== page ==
Author: muddasheep & team
It’s been quite a long time since I last played through the previous halfquake titles, the second becoming one of my favourite releases for Half Life. The representation through style, atmosphere and its own soundtrack was a refreshing change. Then out comes this third instalment, perking my interests to jump right back into the sadistic world of halfquake once more. The insanity returns.
You will once again take your role as another victim, to hopelessly navigate through the structure of the halfquake institute, whose sole purpose is to simply entertain. And die at the end. This instalment of the halfquake series is much more focused on the aspects of puzzle solving intertwined with many of the traps spread across each level. And there’s a lot of variation in the initial design of each puzzle that keeps the experience fresh, from logic to jumping puzzles. The latter will probably become your main source of nightmares, if not for the engines annoying habits. You even get a choice of routes here and there. But death is inevitable! I found myself liking a majority of the puzzles, there’s some clever stuff there for Half Life standards, such as the music puzzle. Unlike the previous titles of halfquake, there is very little in terms of action and practically no enemies to fight against this time around. As a whole however, the experience found throughout Sunrise is a lot more balanced and polished compared to the previous titles. Though I still forget how much life insurance I had to take out.
I recognise the halfquake series for its overall style present in each of the titles. The first started it off with the theme of sadistic traps and dangers inspired from Quake. Amen further pushes this by creating a fresh visual style and representation through the simplistic nature of textures and level design. It had atmosphere, created through a small soundtrack of its own and comes complete with satire humour. Sunrise brings many elements back. The general visual theme this time makes use of simple, grayscale textures and a level design with a detailed yet clean construction. Even those who have played through the previous two will find some nice surprises later on. Lighting however seemed to be very dark, at least on my CRT, I had to resort to forcing the gamma higher through the driver control panel.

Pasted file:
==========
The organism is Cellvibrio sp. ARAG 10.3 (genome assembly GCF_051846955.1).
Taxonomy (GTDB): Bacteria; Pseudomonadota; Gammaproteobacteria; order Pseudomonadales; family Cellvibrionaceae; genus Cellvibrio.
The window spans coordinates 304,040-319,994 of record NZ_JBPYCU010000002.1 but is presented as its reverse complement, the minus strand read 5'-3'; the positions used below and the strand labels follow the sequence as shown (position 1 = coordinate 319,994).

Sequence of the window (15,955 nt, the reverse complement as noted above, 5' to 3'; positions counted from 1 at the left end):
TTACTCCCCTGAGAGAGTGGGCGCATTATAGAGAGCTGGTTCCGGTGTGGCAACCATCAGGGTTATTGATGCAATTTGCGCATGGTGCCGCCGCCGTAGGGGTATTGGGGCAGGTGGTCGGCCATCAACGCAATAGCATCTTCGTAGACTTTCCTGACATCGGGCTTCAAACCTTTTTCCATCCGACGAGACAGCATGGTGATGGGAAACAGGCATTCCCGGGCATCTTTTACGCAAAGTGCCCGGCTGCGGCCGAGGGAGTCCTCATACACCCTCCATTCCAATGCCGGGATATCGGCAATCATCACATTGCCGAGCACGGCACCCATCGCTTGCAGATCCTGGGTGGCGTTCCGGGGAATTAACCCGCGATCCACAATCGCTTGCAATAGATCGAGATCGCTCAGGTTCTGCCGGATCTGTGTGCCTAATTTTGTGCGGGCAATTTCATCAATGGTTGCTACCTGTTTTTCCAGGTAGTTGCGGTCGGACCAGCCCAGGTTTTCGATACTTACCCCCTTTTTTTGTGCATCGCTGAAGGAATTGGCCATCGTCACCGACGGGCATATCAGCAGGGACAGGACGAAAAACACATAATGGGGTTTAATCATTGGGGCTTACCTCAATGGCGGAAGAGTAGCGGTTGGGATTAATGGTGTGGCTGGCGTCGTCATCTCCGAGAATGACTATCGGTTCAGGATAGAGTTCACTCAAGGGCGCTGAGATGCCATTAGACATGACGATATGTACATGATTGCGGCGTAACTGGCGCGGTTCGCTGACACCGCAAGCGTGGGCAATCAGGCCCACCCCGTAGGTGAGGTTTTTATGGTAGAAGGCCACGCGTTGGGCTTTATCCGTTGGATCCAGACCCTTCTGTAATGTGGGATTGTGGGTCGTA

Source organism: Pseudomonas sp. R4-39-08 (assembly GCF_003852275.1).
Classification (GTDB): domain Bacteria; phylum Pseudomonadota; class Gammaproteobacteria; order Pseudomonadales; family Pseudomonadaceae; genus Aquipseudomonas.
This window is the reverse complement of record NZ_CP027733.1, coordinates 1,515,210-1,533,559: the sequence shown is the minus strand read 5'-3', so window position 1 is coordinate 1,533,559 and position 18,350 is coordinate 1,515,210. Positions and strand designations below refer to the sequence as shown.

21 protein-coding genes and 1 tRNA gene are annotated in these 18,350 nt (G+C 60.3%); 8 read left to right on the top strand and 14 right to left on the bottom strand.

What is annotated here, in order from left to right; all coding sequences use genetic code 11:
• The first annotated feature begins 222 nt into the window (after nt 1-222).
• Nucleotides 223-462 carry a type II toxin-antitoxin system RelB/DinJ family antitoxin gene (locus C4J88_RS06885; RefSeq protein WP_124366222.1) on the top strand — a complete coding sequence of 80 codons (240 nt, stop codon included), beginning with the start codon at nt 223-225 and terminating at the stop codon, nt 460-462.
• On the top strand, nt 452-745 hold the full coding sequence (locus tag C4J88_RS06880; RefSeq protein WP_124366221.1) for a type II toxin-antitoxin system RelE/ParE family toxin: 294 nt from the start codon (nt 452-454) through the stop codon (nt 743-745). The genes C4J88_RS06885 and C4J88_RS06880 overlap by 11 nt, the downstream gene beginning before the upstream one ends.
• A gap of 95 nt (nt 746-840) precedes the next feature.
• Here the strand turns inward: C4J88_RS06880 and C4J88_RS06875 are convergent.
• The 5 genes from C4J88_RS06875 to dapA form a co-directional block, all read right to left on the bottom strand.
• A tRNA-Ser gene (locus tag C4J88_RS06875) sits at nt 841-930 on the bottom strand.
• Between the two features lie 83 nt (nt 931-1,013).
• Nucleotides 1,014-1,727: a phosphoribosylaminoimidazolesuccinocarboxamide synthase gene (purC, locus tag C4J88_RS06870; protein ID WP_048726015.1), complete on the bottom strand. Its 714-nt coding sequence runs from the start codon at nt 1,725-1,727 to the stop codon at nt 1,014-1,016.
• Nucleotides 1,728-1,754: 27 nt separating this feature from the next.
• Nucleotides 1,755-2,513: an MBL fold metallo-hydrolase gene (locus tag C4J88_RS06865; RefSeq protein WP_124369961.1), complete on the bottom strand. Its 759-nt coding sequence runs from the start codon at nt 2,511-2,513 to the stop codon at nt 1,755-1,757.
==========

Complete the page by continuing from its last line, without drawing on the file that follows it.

One of the bigger aspects that create the atmosphere and mood in Sunrise is the soundtrack, complete with a mix of lyrical and instrumental through piano, acoustic guitar and others. This was a big part of Amen I enjoyed and continues to do an even better job in Sunrise. I even came across one of the best and most hilarious loading sequences I have ever encountered. The title music, ‘Eye of the Storm’ really sets the overall mood quite well, although being a simplistic tune. ‘Madvertize’ is quite an ironic piece, a somewhat relaxing listening experience. Despite having some different composers, every track blends quite well with the halfquake world and mood. The OST is available for download on the official site if you feel like checking it out.
The creation of mood doesn’t just end there either, as each level is packed with several ambient sounds, almost as if stuff is crawling through the walls or some odd things are taking place elsewhere, echoing through the walls of the institute. Even general sounds of the doors opening or mechanics slamming about can add a threatening vibe, which really kept me tense at all moments, thinking that something is going to poke and prod me at any moment. Half the time I felt like I was really there, desperately trying to time a certain puzzle correctly so my legs didn’t turn into paper. The satire conversations between the workers can be pretty amusing too, even dropping hints how exactly the other titles link up to Sunrise and how the institute works. The atmosphere and tone really hasn’t changed too much from Amen, but I do miss the moments you got to go ‘outdoors’. So as a whole, the main complex that Sunrise takes place in feels more claustrophobic, many tight spaces with sharp objects millimetres from your eyes.
Sunrise is a success in that it continues to do what I loved about halfquake amen, and expanding on it with a much better soundtrack and more polished gameplay and level design. The lack of fighting really helps keep a focus on the puzzles and traps, which I favour a lot more. Despite dying a lot, I did have more fun trying to solve each of the areas than avoiding enemy attacks. Overall, a nicer balance and lots of variety.